Gerry Langan has heart failure. To monitor her heart and blood vessels, sometimes doctors will surgically insert a cardiac catheter into her chest. Langan, who is a 34-year-old Asian American mom of twin toddlers, usually lives an active life despite her condition—until a catheter procedure nearly caused her to go into septic shock six years ago.1
It started when Langan noticed pus emerging from the area where her catheter had previously been inserted. She rushed to a nearby hospital to get it checked out—where six doctors brushed off the fever and chills she was also experiencing. As her symptoms got more severe, Langan was told that all that she needed was a simple antibiotic, even though she reminded them of her condition and voiced how much pain she was in. Infections from cardiac catheters can be deadly, and while an oral antibiotic can be used to treat mild cases, Langan’s infection was particularly intense.1
Over the next few hours, her fever and chills continued to worsen. Eventually, another doctor (who hadn’t been treating Langan up until that point, but just happened to see what was going on) noticed that she was going into septic shock—signified by a super-high fever, shallow breathing, and disorientation—and called an ambulance to take her to another hospital that could treat her for it.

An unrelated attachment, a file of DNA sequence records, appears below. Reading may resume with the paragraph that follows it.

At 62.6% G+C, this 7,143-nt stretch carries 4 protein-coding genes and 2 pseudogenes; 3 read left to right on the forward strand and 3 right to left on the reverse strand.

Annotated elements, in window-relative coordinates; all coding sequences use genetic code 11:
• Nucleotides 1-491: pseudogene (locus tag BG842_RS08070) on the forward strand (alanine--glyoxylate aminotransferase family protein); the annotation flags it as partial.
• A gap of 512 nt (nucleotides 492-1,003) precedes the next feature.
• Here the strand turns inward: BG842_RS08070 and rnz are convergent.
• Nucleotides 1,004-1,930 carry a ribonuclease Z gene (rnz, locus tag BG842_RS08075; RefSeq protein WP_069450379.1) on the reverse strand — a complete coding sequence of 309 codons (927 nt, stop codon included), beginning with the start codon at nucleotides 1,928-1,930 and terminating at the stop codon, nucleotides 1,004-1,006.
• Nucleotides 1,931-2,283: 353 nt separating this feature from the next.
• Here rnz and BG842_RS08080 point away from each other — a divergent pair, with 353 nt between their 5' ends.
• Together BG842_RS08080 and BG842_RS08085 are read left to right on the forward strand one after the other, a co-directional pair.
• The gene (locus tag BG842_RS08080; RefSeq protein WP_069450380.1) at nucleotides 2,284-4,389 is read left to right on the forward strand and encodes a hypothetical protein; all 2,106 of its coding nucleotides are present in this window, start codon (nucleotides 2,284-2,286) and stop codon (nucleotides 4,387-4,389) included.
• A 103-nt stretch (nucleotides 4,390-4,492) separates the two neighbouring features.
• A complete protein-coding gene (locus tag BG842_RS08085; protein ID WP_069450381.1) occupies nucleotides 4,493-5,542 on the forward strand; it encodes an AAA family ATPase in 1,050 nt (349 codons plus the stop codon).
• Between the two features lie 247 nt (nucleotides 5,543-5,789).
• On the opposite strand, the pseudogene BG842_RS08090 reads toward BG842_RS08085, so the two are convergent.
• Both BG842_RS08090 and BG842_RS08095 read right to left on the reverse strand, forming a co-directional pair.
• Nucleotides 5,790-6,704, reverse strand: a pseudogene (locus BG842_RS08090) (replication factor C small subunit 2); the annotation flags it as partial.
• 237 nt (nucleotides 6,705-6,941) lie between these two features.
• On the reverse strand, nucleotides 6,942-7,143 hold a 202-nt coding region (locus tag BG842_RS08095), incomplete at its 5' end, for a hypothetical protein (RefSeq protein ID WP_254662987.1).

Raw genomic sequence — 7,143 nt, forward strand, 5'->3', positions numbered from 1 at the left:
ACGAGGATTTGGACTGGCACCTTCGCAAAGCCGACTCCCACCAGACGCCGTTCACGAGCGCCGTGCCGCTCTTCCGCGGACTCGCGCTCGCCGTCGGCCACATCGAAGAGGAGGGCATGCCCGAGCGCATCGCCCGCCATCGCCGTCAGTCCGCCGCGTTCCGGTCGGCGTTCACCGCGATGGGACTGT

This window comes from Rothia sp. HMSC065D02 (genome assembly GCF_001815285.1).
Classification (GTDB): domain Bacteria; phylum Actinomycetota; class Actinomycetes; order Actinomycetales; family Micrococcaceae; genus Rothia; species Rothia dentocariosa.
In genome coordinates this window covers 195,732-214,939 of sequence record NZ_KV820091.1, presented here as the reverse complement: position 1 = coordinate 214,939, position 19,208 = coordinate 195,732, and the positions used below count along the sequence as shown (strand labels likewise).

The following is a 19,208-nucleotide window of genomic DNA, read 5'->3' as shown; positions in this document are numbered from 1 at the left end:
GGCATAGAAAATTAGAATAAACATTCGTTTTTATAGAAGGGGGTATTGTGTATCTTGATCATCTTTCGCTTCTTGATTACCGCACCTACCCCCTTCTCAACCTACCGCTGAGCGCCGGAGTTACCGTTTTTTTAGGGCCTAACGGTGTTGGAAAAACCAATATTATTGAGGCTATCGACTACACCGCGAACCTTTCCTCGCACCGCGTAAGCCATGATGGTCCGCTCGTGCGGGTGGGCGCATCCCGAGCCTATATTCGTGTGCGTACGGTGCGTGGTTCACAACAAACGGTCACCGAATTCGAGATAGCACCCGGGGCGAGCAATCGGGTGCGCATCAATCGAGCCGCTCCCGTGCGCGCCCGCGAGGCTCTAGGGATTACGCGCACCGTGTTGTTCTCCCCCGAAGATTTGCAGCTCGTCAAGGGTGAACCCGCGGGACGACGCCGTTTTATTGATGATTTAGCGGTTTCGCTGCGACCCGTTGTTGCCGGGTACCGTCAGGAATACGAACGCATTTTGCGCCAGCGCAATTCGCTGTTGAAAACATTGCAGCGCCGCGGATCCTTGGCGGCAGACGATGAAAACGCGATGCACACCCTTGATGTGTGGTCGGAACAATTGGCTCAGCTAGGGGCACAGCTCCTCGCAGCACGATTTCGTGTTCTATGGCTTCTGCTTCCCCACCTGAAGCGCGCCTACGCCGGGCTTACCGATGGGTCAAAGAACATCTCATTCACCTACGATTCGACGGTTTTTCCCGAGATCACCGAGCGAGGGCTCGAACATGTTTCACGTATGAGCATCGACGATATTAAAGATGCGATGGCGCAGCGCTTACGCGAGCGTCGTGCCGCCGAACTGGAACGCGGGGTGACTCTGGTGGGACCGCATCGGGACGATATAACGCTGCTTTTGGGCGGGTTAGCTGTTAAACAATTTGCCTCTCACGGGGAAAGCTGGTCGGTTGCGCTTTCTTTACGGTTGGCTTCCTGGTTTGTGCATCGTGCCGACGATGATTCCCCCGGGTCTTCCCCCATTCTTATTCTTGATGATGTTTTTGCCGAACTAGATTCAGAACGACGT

As frustrating as it is, Langan’s experience with having pain dismissed can be a common ordeal among certain groups of people. Women tend to have worse outcomes than men do overall when they see cardiologists (e.g., their pain intensifies, or their condition deteriorates) and are more likely than men to die after receiving cardiological treatment.2 Women of color, particularly Black women, fare even worse: While heart disease is the leading cause of death among women of all races in the US, Black women are 2.4 times more likely to develop it than white women “and are more likely to die younger compared to white women,”3 Estelle Jean, MD, a cardiologist, tells SELF. The reasons for this are complex, but institutional sexism and racism—and a lack of access to affordable care—can play a major role.3,4,5
Langan didn’t necessarily have a choice about who she saw at the ER that day (and you might not either in some situations), but her story helps illustrate the fact that doctors are humans too—and some might handle your treatment with certain gender or racial biases (or other limitations), which Langan felt played a role in her case. She now sees a cardiologist she really vibes with and is empathetic to her experience, though she met with a few doctors who weren’t the right fit—and showed some warning signs they weren’t in a position to treat her condition thoroughly—before getting to that point. If you’re looking for a new cardiologist—or are starting to cool on your current one—here are three red flags to watch out for.
They aren’t connecting the dots—or are getting lazy in the discovery process.
Chest pain and shortness of breath can be common signs of a heart attack and heart failure in both men and women, but women may also experience different symptoms, like nausea and fatigue, which doctors can sometimes overlook.6 (Doctors are trained in spotting these differences, but only an estimated 22% of cardiologists fully implement them when treating women.) “A woman may complain about fatigue and is told to just exercise,” Sharayne Mark, MD, FACC, tells SELF, which could be (potentially) deadly advice if that fatigue stems from an artery blockage.